Poverty Alleviation Programs for Female Slum Dwellers in Ghana: The Case of Ashaiman

Abstract

Although poverty is a global problem, it hugely affects the slum population who are mostly located in the developing and underdeveloped countries. Slums experience higher levels of poverty partly due to their limited access to resources, and limited poverty alleviation programmes from governments, as they are treated as informal and illegal settlements. Female slum dwellers in Ghana experience high poverty levels, as their limited access to resources and programmes has been exacerbated by patriarchy in the country which has disempowered many women. This qualitative study explores poverty alleviation programmes for women in Ashaiman. It was found that both the government and civil society have been active in alleviating poverty among the women in Ashaiman, through programmes like the Livelihood Empowerment Against Poverty (LEAP), formation of savings groups and training in income generating skills. While these programmes have assisted some females in Ashaiman, they have been challenged by some factors, necessitating the resolution of such impediments so that the optimal benefits of such interventions can be achieved.

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Funding

This study was solely funded by the author with no external source of funding, as part of my master’s thesis research.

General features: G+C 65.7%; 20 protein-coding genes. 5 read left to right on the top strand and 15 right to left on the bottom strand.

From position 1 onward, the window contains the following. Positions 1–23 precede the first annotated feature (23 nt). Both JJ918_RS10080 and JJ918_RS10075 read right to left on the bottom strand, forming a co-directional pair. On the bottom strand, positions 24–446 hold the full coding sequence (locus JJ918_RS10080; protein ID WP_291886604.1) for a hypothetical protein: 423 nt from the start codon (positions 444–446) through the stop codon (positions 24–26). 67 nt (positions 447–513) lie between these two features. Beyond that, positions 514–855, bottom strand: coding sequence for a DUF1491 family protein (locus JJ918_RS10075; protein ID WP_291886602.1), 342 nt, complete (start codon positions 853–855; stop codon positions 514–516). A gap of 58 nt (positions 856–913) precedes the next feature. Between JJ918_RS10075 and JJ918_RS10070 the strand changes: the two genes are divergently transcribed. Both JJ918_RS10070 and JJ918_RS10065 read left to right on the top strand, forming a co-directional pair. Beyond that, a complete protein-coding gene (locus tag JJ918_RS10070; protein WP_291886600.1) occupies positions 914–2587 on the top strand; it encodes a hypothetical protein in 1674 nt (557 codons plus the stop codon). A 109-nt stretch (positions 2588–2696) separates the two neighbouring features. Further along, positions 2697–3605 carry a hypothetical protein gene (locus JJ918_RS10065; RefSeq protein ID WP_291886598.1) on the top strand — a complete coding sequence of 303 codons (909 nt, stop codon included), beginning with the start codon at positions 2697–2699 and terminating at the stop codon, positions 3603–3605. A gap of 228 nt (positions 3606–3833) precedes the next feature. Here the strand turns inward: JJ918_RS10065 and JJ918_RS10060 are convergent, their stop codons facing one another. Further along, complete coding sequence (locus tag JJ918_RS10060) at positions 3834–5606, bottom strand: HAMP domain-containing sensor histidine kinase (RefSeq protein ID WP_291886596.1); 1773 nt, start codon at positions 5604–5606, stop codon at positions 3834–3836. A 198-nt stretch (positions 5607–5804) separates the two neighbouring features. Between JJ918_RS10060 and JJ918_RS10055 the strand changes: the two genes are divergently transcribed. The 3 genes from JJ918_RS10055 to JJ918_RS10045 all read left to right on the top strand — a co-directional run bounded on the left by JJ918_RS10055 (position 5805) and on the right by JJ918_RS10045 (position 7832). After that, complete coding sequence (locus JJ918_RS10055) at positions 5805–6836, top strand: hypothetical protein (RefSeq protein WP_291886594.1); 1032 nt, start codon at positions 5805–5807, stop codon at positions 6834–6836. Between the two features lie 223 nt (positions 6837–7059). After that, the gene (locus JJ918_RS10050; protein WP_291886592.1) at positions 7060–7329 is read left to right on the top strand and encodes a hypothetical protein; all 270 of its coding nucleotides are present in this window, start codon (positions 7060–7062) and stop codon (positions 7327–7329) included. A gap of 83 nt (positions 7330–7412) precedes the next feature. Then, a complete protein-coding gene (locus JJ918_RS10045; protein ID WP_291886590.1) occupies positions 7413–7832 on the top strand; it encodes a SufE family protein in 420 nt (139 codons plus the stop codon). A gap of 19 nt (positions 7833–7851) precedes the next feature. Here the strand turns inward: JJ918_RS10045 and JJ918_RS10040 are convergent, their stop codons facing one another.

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Correspondence to Jamal Appiah-Kubi.

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The author declares that he has no conflict of interest.

Ethical Approval

This paper has been carved from a broader study conducted by the researcher as part of his Master of Philosophy program. In order to ensure that the study conformed to standard practices in academic research, ethical issues were duly observed. Although ethical clearance was not sought for this study, the researcher under the guidance of supervisors ensured that specific ethical issues were not compromised, leading to its acceptance by the Graduate School of the university. Ethical issues that were keenly observed were participants’ informed consent, voluntary participation, anonymity and confidentiality and avoidance of plagiarism.

Informed Consent

The informed consent of all participants was sought. This process involved explaining the study to participants. The likely risks that participants could have been exposed to as a result of their participation in the study were also explained to them. The tool to be utilized in data collection (interview) was also clearly explained to the participants during the recruitment process. Participants were also made to sign a consent form prior to their engagement in the study. The consent form is attached below:

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Appiah-Kubi, J. Poverty Alleviation Programs for Female Slum Dwellers in Ghana: The Case of Ashaiman. Glob Soc Welf (2021). https://doi.org/10.1007/s40609-021-00202-x

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Keywords

  • Bureaucracy
  • Funding constraints
  • Income-generation
  • Poverty alleviation
  • Savings and loans initiatives
  • Vocational training